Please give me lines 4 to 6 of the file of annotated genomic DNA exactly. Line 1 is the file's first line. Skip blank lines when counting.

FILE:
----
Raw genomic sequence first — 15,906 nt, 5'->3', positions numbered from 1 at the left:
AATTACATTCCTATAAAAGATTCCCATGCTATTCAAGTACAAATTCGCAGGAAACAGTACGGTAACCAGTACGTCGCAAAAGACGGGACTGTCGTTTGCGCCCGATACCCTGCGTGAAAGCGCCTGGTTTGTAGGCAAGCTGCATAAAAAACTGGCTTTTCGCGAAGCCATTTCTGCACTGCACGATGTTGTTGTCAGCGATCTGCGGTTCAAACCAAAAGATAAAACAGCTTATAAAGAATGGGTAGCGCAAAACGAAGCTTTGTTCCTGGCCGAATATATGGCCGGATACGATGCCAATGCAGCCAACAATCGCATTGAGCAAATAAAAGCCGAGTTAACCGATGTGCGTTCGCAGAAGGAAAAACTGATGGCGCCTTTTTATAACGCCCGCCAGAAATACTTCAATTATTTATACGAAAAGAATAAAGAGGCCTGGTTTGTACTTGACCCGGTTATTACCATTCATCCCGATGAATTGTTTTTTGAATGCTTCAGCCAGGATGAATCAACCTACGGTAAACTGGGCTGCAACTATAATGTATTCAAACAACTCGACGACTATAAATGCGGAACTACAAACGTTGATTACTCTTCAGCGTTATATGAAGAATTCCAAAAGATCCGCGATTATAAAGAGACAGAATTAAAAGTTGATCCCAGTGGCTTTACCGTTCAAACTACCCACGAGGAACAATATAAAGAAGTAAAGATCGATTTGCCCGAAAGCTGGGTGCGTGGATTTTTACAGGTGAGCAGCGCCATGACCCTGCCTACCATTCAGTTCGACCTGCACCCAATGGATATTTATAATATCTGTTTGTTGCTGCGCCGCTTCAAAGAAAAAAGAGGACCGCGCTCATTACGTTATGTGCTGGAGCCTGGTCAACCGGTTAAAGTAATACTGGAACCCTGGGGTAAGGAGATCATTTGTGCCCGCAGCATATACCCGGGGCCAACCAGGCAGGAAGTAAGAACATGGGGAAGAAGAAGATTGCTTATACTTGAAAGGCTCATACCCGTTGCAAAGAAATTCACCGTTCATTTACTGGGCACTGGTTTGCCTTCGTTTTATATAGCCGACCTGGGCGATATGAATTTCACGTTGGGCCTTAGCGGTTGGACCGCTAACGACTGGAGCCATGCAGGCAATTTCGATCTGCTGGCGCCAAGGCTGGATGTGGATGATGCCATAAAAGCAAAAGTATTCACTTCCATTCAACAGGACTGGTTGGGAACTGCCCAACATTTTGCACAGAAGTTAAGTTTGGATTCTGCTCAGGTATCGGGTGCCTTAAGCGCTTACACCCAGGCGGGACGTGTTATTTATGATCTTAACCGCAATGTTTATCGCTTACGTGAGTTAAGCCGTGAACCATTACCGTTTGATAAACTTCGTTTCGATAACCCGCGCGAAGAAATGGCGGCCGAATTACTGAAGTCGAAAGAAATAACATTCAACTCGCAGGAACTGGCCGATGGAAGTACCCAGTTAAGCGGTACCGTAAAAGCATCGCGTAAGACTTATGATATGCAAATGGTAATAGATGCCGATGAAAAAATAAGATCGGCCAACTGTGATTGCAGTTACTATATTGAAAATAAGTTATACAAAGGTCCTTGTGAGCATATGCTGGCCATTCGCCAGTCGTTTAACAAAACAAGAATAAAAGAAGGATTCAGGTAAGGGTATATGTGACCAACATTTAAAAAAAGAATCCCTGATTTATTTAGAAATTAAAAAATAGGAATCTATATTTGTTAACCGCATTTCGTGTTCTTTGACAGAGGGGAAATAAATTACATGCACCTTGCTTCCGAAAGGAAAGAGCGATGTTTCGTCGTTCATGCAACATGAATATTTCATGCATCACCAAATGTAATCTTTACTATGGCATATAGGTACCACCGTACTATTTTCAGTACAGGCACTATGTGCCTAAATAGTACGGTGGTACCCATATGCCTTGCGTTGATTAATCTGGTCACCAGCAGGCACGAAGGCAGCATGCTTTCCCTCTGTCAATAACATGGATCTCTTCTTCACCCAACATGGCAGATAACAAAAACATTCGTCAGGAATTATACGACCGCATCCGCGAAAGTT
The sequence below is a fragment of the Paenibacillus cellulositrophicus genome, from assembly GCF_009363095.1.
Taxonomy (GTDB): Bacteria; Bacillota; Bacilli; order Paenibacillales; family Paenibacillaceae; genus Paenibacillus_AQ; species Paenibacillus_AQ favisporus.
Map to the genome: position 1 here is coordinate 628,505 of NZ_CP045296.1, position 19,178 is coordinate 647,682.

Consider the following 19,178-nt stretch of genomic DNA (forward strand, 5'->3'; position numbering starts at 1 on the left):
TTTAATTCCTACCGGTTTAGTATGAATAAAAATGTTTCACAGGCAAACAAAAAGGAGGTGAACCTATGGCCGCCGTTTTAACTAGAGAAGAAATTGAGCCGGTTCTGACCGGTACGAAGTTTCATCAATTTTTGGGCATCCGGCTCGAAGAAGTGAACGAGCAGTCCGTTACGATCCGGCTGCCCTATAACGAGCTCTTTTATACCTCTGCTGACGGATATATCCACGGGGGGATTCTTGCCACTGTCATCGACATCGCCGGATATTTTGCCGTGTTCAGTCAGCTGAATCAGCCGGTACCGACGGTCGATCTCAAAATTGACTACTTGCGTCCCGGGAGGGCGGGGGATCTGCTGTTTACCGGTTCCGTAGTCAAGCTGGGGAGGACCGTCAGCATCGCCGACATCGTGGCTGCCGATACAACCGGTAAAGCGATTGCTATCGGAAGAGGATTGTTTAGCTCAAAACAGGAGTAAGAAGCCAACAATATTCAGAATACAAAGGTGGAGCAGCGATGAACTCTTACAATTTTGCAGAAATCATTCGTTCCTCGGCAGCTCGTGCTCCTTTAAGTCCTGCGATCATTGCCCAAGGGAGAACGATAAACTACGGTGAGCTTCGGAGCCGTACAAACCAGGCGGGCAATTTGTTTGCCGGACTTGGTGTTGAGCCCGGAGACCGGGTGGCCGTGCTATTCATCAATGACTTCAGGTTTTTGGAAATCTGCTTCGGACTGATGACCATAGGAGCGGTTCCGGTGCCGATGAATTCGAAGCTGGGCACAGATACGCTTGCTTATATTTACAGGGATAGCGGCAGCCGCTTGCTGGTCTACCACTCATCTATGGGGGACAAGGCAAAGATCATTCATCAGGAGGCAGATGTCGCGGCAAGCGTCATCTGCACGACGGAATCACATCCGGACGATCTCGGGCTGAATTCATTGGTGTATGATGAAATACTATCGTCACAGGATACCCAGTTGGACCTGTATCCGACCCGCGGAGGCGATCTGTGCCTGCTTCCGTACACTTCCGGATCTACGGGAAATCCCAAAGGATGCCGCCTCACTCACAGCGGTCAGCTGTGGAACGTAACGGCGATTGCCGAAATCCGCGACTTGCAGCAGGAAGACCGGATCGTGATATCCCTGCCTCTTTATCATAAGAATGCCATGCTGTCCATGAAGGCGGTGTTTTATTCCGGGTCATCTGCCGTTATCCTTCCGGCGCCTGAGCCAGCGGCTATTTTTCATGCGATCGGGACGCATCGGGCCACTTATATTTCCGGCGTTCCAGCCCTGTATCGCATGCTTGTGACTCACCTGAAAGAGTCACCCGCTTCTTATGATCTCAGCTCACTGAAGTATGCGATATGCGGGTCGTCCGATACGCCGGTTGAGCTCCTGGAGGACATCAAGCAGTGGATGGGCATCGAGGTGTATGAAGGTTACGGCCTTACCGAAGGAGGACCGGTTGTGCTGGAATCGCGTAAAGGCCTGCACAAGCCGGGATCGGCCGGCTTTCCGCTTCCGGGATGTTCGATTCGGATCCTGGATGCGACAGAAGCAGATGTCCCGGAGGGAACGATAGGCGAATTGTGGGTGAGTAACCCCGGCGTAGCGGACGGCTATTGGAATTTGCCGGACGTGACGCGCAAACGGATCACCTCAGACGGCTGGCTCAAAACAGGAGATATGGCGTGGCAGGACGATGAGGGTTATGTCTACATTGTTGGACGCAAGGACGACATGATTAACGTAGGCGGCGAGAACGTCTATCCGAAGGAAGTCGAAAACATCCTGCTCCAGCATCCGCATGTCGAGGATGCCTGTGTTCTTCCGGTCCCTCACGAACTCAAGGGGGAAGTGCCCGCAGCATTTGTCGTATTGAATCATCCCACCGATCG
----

Taxonomy (GTDB): Bacteria; Bacillota; Bacilli; order Paenibacillales; family Paenibacillaceae; genus Paenibacillus_AQ; species Paenibacillus_AQ favisporus.
Map to the genome: position 1 here is coordinate 628,505 of NZ_CP045296.1, position 19,178 is coordinate 647,682.

Consider the following 19,178-nt stretch of genomic DNA (forward strand, 5'->3'; position numbering starts at 1 on the left):